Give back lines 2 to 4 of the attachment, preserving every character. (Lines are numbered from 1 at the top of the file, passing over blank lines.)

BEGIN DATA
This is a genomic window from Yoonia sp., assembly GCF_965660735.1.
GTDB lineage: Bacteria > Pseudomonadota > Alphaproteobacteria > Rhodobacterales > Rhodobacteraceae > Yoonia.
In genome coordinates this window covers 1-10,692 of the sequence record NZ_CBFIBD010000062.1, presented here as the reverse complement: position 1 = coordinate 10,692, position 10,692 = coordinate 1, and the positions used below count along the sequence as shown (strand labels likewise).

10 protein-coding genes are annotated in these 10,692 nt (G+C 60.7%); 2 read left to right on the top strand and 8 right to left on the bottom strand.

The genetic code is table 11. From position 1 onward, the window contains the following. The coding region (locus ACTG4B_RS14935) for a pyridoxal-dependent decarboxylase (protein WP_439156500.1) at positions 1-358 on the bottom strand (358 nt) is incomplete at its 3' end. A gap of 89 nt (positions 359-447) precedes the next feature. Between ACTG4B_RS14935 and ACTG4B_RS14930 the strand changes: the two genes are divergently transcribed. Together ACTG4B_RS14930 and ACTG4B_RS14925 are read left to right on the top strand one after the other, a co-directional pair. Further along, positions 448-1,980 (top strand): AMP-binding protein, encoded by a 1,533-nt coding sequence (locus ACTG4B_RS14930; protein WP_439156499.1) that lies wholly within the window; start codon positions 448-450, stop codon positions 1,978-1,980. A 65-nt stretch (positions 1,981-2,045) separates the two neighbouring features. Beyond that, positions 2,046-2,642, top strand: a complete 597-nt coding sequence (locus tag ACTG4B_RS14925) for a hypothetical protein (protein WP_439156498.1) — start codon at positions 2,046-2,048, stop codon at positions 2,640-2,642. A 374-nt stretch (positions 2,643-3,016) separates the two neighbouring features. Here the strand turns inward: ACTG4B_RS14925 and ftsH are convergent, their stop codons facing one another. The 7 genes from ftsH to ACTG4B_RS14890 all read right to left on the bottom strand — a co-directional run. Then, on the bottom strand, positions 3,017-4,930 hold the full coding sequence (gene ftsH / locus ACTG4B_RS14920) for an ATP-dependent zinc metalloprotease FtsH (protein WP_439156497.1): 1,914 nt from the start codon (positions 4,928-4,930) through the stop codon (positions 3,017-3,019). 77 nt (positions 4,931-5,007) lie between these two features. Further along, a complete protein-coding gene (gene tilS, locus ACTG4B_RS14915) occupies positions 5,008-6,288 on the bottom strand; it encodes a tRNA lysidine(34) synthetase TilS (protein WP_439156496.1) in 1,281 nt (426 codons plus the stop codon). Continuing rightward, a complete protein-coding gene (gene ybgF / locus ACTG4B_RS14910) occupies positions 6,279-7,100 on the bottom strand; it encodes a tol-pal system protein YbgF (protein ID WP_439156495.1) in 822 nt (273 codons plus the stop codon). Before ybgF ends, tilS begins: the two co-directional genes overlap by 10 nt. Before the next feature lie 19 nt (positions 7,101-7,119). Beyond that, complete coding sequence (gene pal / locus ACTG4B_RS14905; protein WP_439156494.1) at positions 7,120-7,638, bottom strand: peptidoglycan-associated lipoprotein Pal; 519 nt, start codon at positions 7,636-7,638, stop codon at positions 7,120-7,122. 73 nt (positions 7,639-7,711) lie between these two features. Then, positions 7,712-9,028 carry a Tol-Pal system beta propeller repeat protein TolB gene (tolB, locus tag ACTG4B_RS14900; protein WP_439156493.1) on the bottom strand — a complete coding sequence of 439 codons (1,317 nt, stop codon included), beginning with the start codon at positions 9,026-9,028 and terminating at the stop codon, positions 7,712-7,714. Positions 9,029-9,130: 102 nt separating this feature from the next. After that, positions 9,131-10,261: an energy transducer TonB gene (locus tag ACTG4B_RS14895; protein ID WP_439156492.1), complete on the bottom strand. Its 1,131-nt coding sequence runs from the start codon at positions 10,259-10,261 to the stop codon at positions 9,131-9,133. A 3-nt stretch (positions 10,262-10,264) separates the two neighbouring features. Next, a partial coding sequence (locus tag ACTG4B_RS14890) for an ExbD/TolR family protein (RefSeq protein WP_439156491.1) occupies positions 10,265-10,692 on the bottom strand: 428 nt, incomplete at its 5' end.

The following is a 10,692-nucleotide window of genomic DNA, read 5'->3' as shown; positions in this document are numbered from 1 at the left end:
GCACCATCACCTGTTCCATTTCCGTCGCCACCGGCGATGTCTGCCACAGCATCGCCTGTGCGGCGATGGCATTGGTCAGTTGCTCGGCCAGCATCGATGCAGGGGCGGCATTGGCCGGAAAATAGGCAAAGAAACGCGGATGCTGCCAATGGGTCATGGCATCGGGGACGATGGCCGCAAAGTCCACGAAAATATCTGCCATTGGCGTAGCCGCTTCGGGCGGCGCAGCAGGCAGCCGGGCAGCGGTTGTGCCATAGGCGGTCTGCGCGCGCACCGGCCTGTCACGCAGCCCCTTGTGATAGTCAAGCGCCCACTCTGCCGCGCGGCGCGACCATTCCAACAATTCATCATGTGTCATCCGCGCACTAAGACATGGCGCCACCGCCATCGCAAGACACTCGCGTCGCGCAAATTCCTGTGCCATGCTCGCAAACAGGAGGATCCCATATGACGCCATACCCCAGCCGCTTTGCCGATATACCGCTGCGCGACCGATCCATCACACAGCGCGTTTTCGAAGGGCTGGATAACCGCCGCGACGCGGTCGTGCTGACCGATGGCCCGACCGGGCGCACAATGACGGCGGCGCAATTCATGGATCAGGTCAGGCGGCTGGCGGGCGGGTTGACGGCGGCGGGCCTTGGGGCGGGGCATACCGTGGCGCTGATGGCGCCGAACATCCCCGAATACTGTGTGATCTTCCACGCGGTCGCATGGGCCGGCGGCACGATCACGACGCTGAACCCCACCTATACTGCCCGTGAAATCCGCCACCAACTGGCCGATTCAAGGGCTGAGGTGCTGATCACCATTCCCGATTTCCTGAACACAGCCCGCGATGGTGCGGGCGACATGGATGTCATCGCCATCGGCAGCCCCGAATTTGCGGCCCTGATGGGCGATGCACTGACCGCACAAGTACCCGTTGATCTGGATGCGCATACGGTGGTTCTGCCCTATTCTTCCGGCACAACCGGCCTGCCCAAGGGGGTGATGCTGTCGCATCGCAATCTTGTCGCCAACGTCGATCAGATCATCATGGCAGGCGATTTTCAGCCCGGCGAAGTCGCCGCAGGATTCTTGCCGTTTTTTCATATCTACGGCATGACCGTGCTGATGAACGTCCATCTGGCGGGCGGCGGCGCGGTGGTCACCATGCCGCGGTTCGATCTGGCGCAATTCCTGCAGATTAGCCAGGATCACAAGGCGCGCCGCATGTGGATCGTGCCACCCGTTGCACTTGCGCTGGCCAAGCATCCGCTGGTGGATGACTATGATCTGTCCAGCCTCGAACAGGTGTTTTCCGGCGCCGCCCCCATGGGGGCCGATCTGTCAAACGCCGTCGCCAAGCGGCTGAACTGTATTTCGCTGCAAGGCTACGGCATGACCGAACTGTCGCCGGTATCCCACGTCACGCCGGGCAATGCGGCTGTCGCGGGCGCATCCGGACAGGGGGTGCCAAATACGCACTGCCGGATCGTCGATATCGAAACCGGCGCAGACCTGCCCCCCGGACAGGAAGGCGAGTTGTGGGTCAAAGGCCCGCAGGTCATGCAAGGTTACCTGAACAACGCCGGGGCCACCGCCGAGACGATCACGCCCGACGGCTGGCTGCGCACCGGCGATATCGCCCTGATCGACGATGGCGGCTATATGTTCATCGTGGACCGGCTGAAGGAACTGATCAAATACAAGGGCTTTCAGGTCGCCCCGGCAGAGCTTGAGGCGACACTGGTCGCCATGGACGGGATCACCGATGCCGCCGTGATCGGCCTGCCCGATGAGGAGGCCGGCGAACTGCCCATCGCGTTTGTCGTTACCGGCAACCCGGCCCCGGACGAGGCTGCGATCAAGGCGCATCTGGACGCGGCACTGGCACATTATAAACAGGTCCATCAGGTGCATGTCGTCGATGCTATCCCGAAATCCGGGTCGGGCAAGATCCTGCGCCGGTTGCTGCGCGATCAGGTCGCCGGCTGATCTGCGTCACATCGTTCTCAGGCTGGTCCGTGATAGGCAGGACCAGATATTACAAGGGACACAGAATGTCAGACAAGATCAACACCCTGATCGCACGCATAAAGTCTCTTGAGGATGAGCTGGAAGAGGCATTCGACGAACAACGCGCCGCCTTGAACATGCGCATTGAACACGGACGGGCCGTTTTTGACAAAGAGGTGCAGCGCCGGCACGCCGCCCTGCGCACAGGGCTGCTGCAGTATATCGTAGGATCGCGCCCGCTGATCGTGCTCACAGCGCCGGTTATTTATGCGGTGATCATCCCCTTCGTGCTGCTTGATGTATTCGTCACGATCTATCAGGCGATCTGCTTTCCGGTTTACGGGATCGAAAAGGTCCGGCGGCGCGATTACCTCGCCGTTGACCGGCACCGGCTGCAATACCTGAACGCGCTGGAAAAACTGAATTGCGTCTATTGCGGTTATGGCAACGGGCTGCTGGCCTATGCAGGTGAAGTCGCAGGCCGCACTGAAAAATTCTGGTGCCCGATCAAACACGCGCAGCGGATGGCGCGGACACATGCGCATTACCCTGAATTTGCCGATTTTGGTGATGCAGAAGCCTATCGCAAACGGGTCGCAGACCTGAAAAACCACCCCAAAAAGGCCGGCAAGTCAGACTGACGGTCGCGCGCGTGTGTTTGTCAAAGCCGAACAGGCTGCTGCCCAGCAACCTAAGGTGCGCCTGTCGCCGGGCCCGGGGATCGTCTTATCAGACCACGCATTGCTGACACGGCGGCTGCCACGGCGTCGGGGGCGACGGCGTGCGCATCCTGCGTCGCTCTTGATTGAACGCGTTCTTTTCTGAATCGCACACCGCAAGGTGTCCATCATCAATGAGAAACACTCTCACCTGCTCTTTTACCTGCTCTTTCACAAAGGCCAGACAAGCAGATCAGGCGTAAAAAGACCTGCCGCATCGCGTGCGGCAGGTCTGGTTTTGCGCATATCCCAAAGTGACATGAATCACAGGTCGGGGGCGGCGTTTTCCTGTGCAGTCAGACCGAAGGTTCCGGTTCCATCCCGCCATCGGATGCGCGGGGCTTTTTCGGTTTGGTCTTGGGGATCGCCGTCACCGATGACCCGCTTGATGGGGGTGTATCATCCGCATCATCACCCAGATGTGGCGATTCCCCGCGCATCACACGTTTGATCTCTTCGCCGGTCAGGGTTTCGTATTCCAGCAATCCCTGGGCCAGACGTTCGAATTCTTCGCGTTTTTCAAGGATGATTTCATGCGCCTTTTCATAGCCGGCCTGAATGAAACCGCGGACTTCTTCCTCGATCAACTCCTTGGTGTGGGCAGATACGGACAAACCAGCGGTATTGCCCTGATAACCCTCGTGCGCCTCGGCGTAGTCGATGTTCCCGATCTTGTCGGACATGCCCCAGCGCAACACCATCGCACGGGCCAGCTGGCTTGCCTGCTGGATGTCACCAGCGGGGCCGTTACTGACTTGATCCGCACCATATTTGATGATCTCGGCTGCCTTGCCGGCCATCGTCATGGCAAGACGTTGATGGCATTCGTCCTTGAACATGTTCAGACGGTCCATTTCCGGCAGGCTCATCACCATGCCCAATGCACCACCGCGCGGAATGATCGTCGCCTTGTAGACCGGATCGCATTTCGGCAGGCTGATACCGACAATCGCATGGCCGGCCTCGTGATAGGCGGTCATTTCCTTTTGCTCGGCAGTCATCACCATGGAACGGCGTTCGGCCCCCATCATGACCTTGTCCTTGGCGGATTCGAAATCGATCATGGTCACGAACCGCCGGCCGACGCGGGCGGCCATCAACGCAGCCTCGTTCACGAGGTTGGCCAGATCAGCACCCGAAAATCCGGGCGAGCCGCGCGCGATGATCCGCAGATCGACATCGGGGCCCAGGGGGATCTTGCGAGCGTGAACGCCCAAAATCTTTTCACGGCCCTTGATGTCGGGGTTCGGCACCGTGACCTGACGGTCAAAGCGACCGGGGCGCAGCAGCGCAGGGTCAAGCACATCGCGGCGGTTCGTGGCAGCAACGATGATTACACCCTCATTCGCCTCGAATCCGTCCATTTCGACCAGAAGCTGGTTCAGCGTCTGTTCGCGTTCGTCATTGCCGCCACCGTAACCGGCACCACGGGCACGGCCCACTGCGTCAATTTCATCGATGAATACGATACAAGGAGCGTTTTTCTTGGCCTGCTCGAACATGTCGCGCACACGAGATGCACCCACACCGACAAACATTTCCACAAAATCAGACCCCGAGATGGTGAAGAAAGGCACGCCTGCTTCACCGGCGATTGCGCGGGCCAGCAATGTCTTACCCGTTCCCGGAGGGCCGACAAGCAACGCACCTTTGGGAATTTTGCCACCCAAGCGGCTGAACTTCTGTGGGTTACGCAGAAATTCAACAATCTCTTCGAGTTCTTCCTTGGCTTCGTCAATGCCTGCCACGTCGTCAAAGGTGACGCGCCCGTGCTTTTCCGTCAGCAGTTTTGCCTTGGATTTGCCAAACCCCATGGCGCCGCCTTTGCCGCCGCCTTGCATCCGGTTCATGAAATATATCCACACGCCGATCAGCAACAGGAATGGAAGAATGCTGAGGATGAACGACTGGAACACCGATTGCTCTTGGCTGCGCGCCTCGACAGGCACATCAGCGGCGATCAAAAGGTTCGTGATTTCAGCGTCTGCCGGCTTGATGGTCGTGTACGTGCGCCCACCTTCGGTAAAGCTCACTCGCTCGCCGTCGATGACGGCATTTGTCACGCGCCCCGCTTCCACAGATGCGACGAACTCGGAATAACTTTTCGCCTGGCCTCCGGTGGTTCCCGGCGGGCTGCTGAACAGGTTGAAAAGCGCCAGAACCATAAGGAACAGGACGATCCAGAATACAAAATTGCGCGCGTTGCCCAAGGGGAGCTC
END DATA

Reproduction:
GTDB lineage: Bacteria > Pseudomonadota > Alphaproteobacteria > Rhodobacterales > Rhodobacteraceae > Yoonia.
In genome coordinates this window covers 1-10,692 of the sequence record NZ_CBFIBD010000062.1, presented here as the reverse complement: position 1 = coordinate 10,692, position 10,692 = coordinate 1, and the positions used below count along the sequence as shown (strand labels likewise).

10 protein-coding genes are annotated in these 10,692 nt (G+C 60.7%); 2 read left to right on the top strand and 8 right to left on the bottom strand.